Students find their ‘Sources of Strength’
On a recent Monday morning at LaRue County High School, as each student approached the main entrance, official greeters swung open the double doors and offered a cheerful “good morning.”
The day’s greeters, superintendent David Raleigh and Chris Price, the high school’s former assistant principal and current principal at Hodgenville Elementary School, earned smiles, nods and high fives.
The morning greeters — sometimes teachers or administrators, sometimes students — are one way the high school is promoting a greater sense of connectivity, a key tenant of Sources of Strength (SoS).
SoS is a wellness program that focuses on evidence-based prevention of suicide, violence, bullying and substance abuse. Teams of peer leaders, mentored by trained faculty and staff, promote connection among students, work to change social norms so that students who need help will seek it, and encourage students to assess and develop their sources of strength.
While it can be called a suicide prevention program, sophomore Isaiah Pruitt, SoS peer leader, said he describes it as a social awareness program, something that is sure to benefit students.
“I feel led to help the student body as a whole,” Isaiah said. “Kids need someone to talk to, and kids need to know someone is there for them.”
Through SoS activities, such as a recent photo booth event, board games in the library, and more, students have new opportunities to connect and realize someone is paying attention.
“We’re trying to create a friendly environment, and I think this is the Gorilla Glue that’s going to hold it together and make it last longer,” SoS peer leader Stefani Giles, a junior, said.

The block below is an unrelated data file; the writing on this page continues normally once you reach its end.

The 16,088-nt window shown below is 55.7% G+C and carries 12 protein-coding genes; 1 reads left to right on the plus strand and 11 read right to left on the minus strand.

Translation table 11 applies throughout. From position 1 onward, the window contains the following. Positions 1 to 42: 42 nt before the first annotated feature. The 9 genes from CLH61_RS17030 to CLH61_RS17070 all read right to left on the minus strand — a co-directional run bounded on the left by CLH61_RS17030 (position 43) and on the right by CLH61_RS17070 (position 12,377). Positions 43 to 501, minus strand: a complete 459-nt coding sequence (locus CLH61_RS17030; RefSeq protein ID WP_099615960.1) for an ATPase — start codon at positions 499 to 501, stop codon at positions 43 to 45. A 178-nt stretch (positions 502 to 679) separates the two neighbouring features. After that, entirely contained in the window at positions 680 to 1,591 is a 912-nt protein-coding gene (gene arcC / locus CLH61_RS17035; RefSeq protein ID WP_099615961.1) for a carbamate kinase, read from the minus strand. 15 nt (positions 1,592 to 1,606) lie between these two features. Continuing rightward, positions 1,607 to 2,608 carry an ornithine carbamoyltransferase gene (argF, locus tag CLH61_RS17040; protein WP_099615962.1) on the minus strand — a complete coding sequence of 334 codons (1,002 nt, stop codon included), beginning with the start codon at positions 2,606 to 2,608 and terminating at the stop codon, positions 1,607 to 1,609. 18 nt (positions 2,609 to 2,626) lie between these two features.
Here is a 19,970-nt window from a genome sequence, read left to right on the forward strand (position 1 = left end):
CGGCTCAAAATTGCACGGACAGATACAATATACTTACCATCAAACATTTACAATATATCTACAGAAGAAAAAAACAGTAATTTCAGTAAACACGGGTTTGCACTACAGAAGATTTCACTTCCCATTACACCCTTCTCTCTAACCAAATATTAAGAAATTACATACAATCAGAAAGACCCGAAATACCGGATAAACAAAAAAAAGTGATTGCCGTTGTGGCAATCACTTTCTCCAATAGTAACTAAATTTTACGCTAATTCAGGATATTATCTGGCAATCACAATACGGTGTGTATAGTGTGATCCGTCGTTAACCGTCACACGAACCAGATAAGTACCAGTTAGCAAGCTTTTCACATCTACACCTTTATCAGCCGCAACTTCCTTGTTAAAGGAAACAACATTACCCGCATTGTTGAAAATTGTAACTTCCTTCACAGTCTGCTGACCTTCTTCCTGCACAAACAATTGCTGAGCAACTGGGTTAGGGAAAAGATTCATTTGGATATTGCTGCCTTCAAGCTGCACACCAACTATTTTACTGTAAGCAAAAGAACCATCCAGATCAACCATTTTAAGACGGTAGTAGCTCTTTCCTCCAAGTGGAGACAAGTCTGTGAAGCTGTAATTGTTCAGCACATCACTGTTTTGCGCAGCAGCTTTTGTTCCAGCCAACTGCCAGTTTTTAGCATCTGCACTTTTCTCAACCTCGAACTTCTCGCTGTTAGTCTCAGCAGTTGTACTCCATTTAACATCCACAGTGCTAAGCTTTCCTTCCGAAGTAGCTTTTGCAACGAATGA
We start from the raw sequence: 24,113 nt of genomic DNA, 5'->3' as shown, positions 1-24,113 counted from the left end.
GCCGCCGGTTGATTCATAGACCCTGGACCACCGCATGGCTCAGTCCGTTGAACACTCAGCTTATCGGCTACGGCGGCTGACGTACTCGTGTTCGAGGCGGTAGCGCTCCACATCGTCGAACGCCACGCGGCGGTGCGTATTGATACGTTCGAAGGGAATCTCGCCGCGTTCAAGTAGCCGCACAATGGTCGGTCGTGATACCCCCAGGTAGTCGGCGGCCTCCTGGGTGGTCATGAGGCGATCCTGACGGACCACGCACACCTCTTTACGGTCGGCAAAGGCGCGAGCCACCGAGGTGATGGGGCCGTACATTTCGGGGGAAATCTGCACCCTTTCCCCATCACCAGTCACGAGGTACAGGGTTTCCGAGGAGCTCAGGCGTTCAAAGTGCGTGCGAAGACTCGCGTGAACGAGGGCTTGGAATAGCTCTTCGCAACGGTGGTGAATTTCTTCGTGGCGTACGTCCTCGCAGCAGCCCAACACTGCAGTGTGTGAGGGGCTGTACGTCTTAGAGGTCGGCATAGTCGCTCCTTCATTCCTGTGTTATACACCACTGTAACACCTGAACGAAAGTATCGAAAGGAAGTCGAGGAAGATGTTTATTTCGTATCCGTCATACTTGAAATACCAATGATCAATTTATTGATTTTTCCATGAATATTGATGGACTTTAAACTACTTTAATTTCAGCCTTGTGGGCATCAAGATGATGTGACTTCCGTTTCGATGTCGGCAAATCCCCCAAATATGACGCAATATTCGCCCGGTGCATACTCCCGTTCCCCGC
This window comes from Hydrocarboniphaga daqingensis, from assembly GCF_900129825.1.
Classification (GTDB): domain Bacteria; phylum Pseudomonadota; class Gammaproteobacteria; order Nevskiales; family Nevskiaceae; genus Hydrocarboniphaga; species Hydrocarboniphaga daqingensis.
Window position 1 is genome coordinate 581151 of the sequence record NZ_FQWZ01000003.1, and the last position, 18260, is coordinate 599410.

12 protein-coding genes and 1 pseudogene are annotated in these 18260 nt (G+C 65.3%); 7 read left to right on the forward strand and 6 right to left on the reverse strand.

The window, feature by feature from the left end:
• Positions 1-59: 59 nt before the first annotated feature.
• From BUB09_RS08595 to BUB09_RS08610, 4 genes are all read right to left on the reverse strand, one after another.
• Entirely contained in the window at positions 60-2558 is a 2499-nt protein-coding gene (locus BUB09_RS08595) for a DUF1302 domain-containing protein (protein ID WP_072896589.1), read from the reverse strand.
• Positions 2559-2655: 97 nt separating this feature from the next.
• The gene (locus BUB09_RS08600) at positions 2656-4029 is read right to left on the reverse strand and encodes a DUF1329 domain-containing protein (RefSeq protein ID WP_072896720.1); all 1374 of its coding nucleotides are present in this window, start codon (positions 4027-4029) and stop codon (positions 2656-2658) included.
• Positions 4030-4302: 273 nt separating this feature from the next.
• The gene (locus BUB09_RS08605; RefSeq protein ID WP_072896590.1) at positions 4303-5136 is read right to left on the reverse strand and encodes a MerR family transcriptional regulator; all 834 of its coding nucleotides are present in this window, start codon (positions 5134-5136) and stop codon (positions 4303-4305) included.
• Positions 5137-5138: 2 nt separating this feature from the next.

The program focuses on eight sources from which students draw strength:
• Positive friends
• Healthy activities
• Medical access
• Mental health
• Family support
LaRue County Schools has started exploring new ways to address students’ mental well-being and was thankful to take advantage of state funding that covered SoS training for staff.
“Sources of Strength has been a great avenue for promoting a positive school culture and positive relationships,” said LCHS principal Denise Skaggs.
The high school is in its second year of SoS, with 60 peer leaders and 10 adults.
LaRue County Middle School has since started the program, too, training 26 peer leaders and six adults.
Activities at the middle school included decorating trees with ornaments listing students’ greatest sources of strength in December; student-created displays about gratitude in November; and service projects such as a food drive.
This month is Mentor March (named for one of the eight sources of strength) at the middle school, and students will highlight their mentors in various ways such as displays in the cafeteria and announcements.
March has been dubbed “Mindful March” at the high school and plans include an SoS Carnival where students will visit booths to explore each of the eight SoS components.
“Our purpose at the carnival is to educate students and help them see how each of the eight Sources of Strength apply to their lives,” Skaggs said.
For more information about Sources of Strength, contact Savannah Boone, email@example.com or Nikki Waldeck, firstname.lastname@example.org, at LCHS, or Kellie Sandidge, email@example.com, at LCMS.